Personally, yes I'm perfectly able to read a map, but in reality that doens't always help with some routes. It's fine when you're going somewhere near to a major junction, but when you're going somewhere in the middle a large city it becomes a problem. There's no way I can memorise that many turns, junctions and roundabouts accurately, and of course map reading on a bike, even when stationary is fiddly due to gloves and the map being in a bag! I tend to have a single headphone in my ear under my helmet, connected to my GPS enabled phone in my pocket so I can hear the directions as I ride, but it's far from ideal.

  38. Iain Gilbert

    @Mr Chris / HUDs

    Have you every tried to read a map while driving? Try it too many times and you'll either end up with points from the boys in blue or wrapped round a Polish lorry!

    I have a cheapo gps which does me just fine when I'm going somewhere unfamiliar however sometimes it's wrong which is the reason I still carry maps for the places I go most (A-Zs etc) and a full UK map.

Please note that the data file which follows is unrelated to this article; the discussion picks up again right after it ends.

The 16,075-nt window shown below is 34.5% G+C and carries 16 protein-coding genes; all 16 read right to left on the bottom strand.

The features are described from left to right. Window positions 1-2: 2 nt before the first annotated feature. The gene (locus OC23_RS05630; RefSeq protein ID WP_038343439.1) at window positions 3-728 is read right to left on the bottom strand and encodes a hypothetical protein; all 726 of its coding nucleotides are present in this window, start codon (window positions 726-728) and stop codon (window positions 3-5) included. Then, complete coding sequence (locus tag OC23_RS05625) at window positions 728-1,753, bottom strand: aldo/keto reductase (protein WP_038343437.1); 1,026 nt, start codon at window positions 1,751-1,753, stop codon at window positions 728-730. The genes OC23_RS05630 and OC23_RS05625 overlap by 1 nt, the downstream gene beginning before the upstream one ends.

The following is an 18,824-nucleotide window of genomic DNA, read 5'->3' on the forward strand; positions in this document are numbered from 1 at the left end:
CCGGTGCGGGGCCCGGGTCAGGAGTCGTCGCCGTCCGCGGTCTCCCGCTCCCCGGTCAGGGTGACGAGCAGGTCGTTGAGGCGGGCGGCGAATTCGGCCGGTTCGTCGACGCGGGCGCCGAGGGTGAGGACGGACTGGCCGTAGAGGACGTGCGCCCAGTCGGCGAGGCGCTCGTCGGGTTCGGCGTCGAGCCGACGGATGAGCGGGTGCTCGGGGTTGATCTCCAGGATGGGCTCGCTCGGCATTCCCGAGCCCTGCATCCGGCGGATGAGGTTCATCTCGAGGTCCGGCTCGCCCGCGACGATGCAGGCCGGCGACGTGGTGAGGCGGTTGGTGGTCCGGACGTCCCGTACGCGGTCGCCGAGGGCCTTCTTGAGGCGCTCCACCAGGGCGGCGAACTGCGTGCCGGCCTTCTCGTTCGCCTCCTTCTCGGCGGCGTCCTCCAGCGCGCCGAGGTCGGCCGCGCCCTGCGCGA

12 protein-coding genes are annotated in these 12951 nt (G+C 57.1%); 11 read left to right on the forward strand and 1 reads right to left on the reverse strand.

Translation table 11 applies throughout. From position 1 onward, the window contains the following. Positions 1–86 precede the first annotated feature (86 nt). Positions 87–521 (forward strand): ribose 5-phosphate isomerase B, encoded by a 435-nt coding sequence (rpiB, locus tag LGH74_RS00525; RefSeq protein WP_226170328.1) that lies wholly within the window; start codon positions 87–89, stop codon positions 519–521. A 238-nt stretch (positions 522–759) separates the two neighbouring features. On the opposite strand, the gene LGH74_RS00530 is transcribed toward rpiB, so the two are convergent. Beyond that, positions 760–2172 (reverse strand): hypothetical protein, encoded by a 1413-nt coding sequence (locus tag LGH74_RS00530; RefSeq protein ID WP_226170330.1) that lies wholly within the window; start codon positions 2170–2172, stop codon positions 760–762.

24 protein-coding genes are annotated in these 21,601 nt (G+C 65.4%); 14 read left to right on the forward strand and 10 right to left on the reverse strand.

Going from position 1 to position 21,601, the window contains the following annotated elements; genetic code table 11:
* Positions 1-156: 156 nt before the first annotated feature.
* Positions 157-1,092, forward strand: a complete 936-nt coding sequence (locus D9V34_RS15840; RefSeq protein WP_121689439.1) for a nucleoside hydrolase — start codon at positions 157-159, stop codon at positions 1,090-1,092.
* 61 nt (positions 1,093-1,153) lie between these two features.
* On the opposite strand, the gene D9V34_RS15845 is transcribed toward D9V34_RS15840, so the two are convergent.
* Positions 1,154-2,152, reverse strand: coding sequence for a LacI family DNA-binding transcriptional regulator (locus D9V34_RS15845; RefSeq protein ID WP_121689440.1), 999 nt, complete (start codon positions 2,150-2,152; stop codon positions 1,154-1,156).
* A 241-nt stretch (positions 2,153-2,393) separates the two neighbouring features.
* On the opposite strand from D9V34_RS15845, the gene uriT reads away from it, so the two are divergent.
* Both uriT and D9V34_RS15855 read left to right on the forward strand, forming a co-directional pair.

To answer your question yes I can read a road map, growing up reading OS maps (my parents are climbers/hikers) makes reading road maps a synch.

    HUDs are already a feature on certain BMWs etc eg M5. But I always wonder about this type of tech whether it could ever block the drivers view, I can just see it "Sorry M'lud I crashed into the copshop because my satnav BSOD'd all over my windscreen".

  39. Anonymous Coward

    Not new

    I suggested a similar concept to others while day dreaming a few years back and was met with a barrage of (in typically british fashion) "Someone already tried that in *some decade pre thatcher* fitted to an austin teacosy, test driver ended up trapped in Scunthorpe, might still be drivin round now", "wouldnt work", "no one would use it", "waste of time day dreaming, go get a proper job like the rest of us" etc. Plus getting any sort of help or feedback from anyone was like pulling teeth, even asking people in the know about anything similar that had been tried would be met with either a shrug of the shoulders or a look which indicated their knowledge was "top secret" and not to be shared with those outside their hallowed company / university.

    People wonder why Britain fell behind America? Too much of "stuff like